I am an assistant professor at Chadron State College where I teach writing and American literature. "Helen's Barroom" is one of those poems that I simply could not finish. In fact, even after I thought it was finished, I kept revising the final line. The poem was probably two years old before I finally came up with the current ending. I thought of writing "The El Camino" after listening to an episode of Car Talk. Both poems appear in my first book of poetry, Another City, which recently was published by (and is available at) FutureCycle Press.
My father explains how the woman whose mouth
slacks open in a coma, whose hospital bed rests
in the middle of our living room, was different
in 1967 while dancing at Helen’s Barroom.
An old man, he forks the final remnants
of day-old crab rangoon and comments
upon a car driving too fast outside.
And this everyday observation is okay
because more than anything I need to drift
with that speeding car which fifty years ago
would have been driving intently
toward the town’s only bar. The quiet woman
in the passenger’s seat, so this first date
story goes, wore a green dress,
and the driver, hair buzzed into a flattop,
delighted in Patsy Cline on the radio.
The night must have promised a lifetime
of such nights: a hundred years
of that gravel barroom parking lot crunching
under the excited steps of brown shoes,
white heels. A beer-soaked wooden floor,
the world was Eddy Arnold
on the juke; her fingers promised
to flutter forever on her beer bottle
between songs. That young couple,
for those few hours, the envy
of each drunk shadow on a barstool—
and me now.
But my father, grown weary
of conversation, finishes his paper plate
of microwaved food and retreats
to the silence of his bedroom.
And my mother, with a machine pumping air
into her lungs, keeps drifting
further from us along with those nights
she still rode through town, windows down,
brown hair blowing, the darkness ahead of them
lost in neon glow.
The El Camino
For my father polishing her each Sunday morning—
an Old Milwaukee in one hand, a yellow sponge
in the other. For him singing along with Sam Cooke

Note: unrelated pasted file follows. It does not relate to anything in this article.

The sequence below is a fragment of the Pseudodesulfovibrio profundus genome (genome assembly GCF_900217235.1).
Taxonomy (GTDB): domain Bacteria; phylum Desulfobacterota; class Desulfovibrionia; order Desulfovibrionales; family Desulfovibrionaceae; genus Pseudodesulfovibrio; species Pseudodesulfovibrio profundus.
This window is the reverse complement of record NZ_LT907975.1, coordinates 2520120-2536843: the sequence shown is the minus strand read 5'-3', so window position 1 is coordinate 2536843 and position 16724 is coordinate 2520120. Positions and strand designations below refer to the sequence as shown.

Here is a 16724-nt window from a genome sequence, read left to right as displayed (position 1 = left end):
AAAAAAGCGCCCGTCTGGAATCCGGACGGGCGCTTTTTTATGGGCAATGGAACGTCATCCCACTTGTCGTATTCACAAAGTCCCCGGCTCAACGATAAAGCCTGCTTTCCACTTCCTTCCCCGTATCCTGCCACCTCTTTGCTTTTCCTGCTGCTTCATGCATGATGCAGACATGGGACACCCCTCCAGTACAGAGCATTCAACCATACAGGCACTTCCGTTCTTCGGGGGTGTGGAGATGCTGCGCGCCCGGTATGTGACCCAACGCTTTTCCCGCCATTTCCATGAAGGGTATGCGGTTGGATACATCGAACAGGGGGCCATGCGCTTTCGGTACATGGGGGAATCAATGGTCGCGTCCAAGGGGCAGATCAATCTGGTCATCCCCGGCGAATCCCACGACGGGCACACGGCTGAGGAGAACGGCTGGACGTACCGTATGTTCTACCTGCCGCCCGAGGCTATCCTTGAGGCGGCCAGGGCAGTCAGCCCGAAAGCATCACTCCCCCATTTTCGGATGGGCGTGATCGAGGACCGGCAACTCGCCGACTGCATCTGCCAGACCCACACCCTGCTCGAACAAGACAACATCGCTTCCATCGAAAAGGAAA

crooning from the tape deck. For Christina’s pink
and white miniskirt and the way her skin looked
smoother than any Larry Bird jump shot.
For that Saturday night in September when my father
dangled the El Camino’s keys before me
demanding I repeat each of his instructions—
how the resentment I felt for my father
who bestowed on that brown behemoth the affection
he denied my mother disappeared.
For each Circuit City stockholder whose investments
resulted in the construction of an unlit parking lot.
For the El Camino’s six-foot bed
where my inexperienced fingers tore off Christina’s
black bra buckle. How we delighted
in the El Camino’s absorbent springs,
Christina calling my name as if each letter
had great significance. For Sam Cooke
filling the awkward silence of our ride home—
Christina not kissing me goodnight that night
or any night after. For my father, the next morning,
discovering Christina’s torn bra buckle.
I watched from the kitchen window
as he ceased his duet with Sam Cooke and considered
the small black clasp. For my father,
who I had learned to ignore whenever he was home,
tossing the evidence to the wind and sidewalk.
For my father dipping his yellow sponge
in a cracked bucket, rivulets of grime dripping
down its sides. For my father, nursing his last
Old Milwaukee, working into that Sunday afternoon,
re-cleaning each inch of the El Camino.
"Helen's Barroom" was originally published in Pleiades and "The El Camino" first appeared in Tar River Poetry.
©2015 Steve Coughlin